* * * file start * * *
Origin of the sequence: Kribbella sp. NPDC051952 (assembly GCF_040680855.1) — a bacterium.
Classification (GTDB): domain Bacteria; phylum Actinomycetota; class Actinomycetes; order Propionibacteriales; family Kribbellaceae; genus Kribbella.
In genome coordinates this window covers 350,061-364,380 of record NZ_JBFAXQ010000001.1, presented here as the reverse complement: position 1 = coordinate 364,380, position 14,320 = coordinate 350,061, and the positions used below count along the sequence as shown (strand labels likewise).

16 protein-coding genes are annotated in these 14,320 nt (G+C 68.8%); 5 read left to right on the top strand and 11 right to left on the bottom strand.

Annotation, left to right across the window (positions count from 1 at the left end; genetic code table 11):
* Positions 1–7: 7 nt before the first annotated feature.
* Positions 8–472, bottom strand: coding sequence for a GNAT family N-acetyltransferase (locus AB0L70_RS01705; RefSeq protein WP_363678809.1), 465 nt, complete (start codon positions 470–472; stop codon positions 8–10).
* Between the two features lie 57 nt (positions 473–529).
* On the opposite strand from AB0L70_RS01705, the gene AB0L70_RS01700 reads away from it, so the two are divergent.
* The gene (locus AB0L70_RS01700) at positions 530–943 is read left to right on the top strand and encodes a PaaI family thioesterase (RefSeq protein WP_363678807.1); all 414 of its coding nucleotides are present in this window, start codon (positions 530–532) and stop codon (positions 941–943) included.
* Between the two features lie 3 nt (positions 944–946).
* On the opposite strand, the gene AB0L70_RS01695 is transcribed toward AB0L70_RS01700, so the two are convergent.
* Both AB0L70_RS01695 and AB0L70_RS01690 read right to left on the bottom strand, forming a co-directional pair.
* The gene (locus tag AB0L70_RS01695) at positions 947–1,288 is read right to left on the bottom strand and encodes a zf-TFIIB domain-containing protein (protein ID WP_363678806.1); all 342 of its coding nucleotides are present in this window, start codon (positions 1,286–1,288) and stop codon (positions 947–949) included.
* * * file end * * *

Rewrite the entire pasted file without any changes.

Origin of the sequence: Kribbella sp. NPDC051952 (assembly GCF_040680855.1) — a bacterium.
Classification (GTDB): domain Bacteria; phylum Actinomycetota; class Actinomycetes; order Propionibacteriales; family Kribbellaceae; genus Kribbella.
In genome coordinates this window covers 350,061-364,380 of record NZ_JBFAXQ010000001.1, presented here as the reverse complement: position 1 = coordinate 364,380, position 14,320 = coordinate 350,061, and the positions used below count along the sequence as shown (strand labels likewise).

16 protein-coding genes are annotated in these 14,320 nt (G+C 68.8%); 5 read left to right on the top strand and 11 right to left on the bottom strand.

Annotation, left to right across the window (positions count from 1 at the left end; genetic code table 11):
* Positions 1–7: 7 nt before the first annotated feature.
* Positions 8–472, bottom strand: coding sequence for a GNAT family N-acetyltransferase (locus AB0L70_RS01705; RefSeq protein WP_363678809.1), 465 nt, complete (start codon positions 470–472; stop codon positions 8–10).
* Between the two features lie 57 nt (positions 473–529).
* On the opposite strand from AB0L70_RS01705, the gene AB0L70_RS01700 reads away from it, so the two are divergent.
* The gene (locus AB0L70_RS01700) at positions 530–943 is read left to right on the top strand and encodes a PaaI family thioesterase (RefSeq protein WP_363678807.1); all 414 of its coding nucleotides are present in this window, start codon (positions 530–532) and stop codon (positions 941–943) included.
* Between the two features lie 3 nt (positions 944–946).
* On the opposite strand, the gene AB0L70_RS01695 is transcribed toward AB0L70_RS01700, so the two are convergent.
* Both AB0L70_RS01695 and AB0L70_RS01690 read right to left on the bottom strand, forming a co-directional pair.
* The gene (locus tag AB0L70_RS01695) at positions 947–1,288 is read right to left on the bottom strand and encodes a zf-TFIIB domain-containing protein (protein ID WP_363678806.1); all 342 of its coding nucleotides are present in this window, start codon (positions 1,286–1,288) and stop codon (positions 947–949) included.